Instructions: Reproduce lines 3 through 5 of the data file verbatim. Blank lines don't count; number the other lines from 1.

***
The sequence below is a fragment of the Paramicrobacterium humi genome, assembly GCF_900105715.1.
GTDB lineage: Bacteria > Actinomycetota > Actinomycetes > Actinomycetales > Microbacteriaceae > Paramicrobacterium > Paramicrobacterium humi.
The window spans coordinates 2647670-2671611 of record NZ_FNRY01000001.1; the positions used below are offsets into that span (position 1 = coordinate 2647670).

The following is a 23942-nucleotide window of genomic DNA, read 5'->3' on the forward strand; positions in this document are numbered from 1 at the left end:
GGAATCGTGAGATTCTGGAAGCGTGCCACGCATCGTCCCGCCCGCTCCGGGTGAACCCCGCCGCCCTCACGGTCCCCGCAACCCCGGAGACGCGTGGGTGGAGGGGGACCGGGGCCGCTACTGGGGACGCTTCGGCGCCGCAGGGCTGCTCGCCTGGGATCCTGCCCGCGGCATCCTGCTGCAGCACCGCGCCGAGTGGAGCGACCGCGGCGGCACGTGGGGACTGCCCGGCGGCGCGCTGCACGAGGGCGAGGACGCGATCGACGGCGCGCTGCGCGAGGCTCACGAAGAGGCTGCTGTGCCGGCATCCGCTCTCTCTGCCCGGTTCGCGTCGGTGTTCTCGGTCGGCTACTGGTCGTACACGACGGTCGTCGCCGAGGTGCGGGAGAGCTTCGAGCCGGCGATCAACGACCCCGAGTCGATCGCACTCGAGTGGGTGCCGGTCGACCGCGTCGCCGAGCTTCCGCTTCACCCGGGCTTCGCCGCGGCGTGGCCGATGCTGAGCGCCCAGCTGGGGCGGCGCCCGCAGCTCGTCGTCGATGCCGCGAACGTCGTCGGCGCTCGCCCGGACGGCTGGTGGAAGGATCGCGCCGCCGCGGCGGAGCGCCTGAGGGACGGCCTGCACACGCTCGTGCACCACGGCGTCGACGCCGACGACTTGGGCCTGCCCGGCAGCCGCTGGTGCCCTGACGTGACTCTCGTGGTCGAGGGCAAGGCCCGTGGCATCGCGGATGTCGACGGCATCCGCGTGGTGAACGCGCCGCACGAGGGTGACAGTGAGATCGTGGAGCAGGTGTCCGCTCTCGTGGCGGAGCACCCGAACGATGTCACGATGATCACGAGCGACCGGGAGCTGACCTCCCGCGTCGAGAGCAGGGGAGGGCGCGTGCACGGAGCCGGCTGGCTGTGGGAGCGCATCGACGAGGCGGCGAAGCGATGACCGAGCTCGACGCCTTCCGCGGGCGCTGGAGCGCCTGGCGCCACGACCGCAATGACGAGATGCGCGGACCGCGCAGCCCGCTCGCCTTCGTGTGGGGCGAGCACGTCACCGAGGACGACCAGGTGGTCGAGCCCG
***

The window spans coordinates 2647670-2671611 of record NZ_FNRY01000001.1; the positions used below are offsets into that span (position 1 = coordinate 2647670).

The following is a 23942-nucleotide window of genomic DNA, read 5'->3' on the forward strand; positions in this document are numbered from 1 at the left end:
GGAATCGTGAGATTCTGGAAGCGTGCCACGCATCGTCCCGCCCGCTCCGGGTGAACCCCGCCGCCCTCACGGTCCCCGCAACCCCGGAGACGCGTGGGTGGAGGGGGACCGGGGCCGCTACTGGGGACGCTTCGGCGCCGCAGGGCTGCTCGCCTGGGATCCTGCCCGCGGCATCCTGCTGCAGCACCGCGCCGAGTGGAGCGACCGCGGCGGCACGTGGGGACTGCCCGGCGGCGCGCTGCACGAGGGCGAGGACGCGATCGACGGCGCGCTGCGCGAGGCTCACGAAGAGGCTGCTGTGCCGGCATCCGCTCTCTCTGCCCGGTTCGCGTCGGTGTTCTCGGTCGGCTACTGGTCGTACACGACGGTCGTCGCCGAGGTGCGGGAGAGCTTCGAGCCGGCGATCAACGACCCCGAGTCGATCGCACTCGAGTGGGTGCCGGTCGACCGCGTCGCCGAGCTTCCGCTTCACCCGGGCTTCGCCGCGGCGTGGCCGATGCTGAGCGCCCAGCTGGGGCGGCGCCCGCAGCTCGTCGTCGATGCCGCGAACGTCGTCGGCGCTCGCCCGGACGGCTGGTGGAAGGATCGCGCCGCCGCGGCGGAGCGCCTGAGGGACGGCCTGCACACGCTCGTGCACCACGGCGTCGACGCCGACGACTTGGGCCTGCCCGGCAGCCGCTGGTGCCCTGACGTGACTCTCGTGGTCGAGGGCAAGGCCCGTGGCATCGCGGATGTCGACGGCATCCGCGTGGTGAACGCGCCGCACGAGGGTGACAGTGAGATCGTGGAGCAGGTGTCCGCTCTCGTGGCGGAGCACCCGAACGATGTCACGATGATCACGAGCGACCGGGAGCTGACCTCCCGCGTCGAGAGCAGGGGAGGGCGCGTGCACGGAGCCGGCTGGCTGTGGGAGCGCATCGACGAGGCGGCGAAGCGATGACCGAGCTCGACGCCTTCCGCGGGCGCTGGAGCGCCTGGCGCCACGACCGCAATGACGAGATGCGCGGACCGCGCAGCCCGCTCGCCTTCGTGTGGGGCGAGCACGTCACCGAGGACGACCAGGTGGTCGAGCCCG